Best game: Utah 43, USC 42

The most anticipated conference game of the first half delivered on the hype, and then some. The showdown proved plenty worthy of its prime-time TV window with big plays, huge momentum swings, more than 1,000 yards of offense and a riveting finish. Add the officiating controversy, and it checked all the boxes for gripping entertainment.

Biggest twist: Non-conference results

What if we told you the Pac-12 would record victories over Notre Dame (road), Wisconsin (road) and Michigan State (home) — and none of them packed a punch? Welp, check the standings: MSU and Wisconsin are each 1-3 in Big Ten play, and the Irish (3-3) lost at home to Marshall. Which leaves us with the following offering for the Pac-12’s best non-conference win: UCLA over South Alabama.

Worse than expected I: Cal’s offense

The bar is never high for the Bears, yet they have still managed to underperform under playcaller Bill Musgrave. The past two games have been particularly dreadful with nine points against Washington State and 13 against lowly Colorado.

Better than expected I: Washington State’s defense

A unit that returned only one all-conference-team selection (Ron Stone Jr.) has been consistently effective, leads the conference in tackles-for-loss and allows just 20.7 points per game. Its greatest challenge has been the erratic support from WSU’s offense.

Worse than expected II: Arizona’s defense

Nobody expected an updated version of Desert Swarm, but the level of returning and incoming talent suggested some improvement over the turnstile unit we watched last year (and the year before that, and the year before that). Instead, it’s more of the same. Even Cal scored 49 on the Wildcats.

Better than expected II: Washington’s offense

No, it couldn’t have been any worse under the new coaching staff than it was last year (completely inept), but we didn’t expect quite as many points (42.1) or yards (513.1) per game from the Huskies. Often, the receivers are wide open, a credit to the scheme deployed by DeBoer and Co.

Worse than expected III: Utah’s defense

It’s easy to explain (young line, loss of Devin Lloyd, etc.), but we’re not accustomed to seeing the Utes give up 40 points in back-to-back games or rank 100th nationally — 100th! — in yards-per-play allowed (5.91). Last year, they were No. 39 in that category.

Better than expected III: Oregon State’s defense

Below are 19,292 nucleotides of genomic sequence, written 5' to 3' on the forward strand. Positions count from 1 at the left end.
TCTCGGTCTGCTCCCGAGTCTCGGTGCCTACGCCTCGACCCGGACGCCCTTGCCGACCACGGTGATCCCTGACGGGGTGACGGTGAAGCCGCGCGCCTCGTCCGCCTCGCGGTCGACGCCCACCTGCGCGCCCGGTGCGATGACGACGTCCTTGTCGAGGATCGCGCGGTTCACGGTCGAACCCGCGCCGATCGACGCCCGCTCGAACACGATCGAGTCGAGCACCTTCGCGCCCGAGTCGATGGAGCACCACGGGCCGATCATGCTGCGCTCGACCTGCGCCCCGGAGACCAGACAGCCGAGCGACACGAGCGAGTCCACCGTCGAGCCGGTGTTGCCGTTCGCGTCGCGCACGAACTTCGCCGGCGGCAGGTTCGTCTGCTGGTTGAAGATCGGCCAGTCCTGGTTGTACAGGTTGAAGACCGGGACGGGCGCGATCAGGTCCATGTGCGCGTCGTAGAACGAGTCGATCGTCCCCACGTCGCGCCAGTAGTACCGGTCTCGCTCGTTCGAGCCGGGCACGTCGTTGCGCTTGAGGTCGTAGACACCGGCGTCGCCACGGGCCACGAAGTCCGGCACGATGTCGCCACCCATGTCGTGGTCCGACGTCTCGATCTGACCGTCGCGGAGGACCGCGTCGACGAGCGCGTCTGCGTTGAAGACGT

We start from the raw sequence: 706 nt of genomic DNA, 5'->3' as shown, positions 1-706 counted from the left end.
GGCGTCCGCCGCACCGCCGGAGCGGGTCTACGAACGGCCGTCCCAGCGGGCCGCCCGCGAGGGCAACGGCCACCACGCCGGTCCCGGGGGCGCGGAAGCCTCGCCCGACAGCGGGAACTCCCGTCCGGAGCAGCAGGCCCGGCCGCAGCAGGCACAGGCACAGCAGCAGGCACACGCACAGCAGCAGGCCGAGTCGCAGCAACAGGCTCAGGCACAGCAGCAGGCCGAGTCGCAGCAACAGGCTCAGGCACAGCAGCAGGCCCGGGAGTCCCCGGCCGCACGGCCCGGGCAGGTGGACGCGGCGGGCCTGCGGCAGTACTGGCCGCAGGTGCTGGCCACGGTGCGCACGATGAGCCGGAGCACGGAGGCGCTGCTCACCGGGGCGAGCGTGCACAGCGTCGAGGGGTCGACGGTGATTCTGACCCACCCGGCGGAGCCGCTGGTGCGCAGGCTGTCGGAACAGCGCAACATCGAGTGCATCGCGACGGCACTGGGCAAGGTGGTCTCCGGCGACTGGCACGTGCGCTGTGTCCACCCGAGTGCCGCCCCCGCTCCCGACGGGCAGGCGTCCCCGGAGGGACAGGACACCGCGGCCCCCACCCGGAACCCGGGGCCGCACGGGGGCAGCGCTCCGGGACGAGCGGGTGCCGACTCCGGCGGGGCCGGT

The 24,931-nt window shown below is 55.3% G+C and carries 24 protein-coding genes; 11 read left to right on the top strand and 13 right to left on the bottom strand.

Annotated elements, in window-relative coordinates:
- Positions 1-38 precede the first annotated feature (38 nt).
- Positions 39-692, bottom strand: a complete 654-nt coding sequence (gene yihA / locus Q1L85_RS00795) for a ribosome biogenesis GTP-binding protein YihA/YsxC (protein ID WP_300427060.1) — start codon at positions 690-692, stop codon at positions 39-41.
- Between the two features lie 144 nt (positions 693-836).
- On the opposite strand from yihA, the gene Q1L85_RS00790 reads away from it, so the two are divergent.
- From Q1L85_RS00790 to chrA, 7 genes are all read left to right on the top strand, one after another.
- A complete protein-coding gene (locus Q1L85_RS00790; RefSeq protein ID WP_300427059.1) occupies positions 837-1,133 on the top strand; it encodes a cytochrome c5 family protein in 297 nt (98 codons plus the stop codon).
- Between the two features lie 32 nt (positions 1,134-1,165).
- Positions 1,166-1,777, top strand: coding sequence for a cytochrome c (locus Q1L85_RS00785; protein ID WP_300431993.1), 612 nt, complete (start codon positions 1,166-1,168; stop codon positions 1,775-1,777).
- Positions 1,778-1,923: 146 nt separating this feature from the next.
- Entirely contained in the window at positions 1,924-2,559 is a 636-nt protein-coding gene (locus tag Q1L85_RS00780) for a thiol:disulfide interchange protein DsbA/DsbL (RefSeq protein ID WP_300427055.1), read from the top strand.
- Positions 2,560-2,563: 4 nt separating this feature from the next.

New coordinator Trent Bray has arguably the best secondary in the conference and is making the most of it: The Beavers held USC to 17 points and are even better than the 24.7 points-per-game allowed given that their quarterbacks have thrown 11 interceptions.

Biggest stain: Georgia 49, Oregon 3

A daunting assignment for the Ducks went unimaginably wrong as they trailed the defending national champs 28-3 at halftime and never mustered a rally. The final result and lasting image could haunt the Pac-12 during the playoff selection process, especially if the Ducks end up as a one-loss conference champion.

Top stat I: AP poll

For the first time in years, the Pac-12 is a top-heavy league — a necessity for prime-time matchups, national recognition and playoff consideration. Four teams are ranked in the top 15 of the current Associated Press poll (No. 9 UCLA, No. 10 Oregon, No. 12 USC and No. 15 Utah). That’s more than any conference except the SEC, which also has four.

Top stat II: Heisman Trophy odds

USC’s Williams is the No. 3 betting favorite at 7-to-1 while UCLA’s Thompson-Robinson is 20-to-1 with a golden opportunity to gain ground this weekend (at Oregon). The success of the L.A. QBs evokes memories of 1988, when USC’s Rodney Peete finished second in the Heisman voting and UCLA’s Troy Aikman was third. (The winner? Some guy named Barry Sanders.)

Top stat III: Bowl math

Two teams are already eligible (USC and UCLA), four are within one victory of qualifying (Oregon, OSU, Washington and Utah) and one has a reasonable path to the postseason (WSU). What’s more, the conference remains alive in the playoff chase — an improvement! — and is better positioned for multiple berths in the New Year’s Six than it has been in years. The second half should be riveting.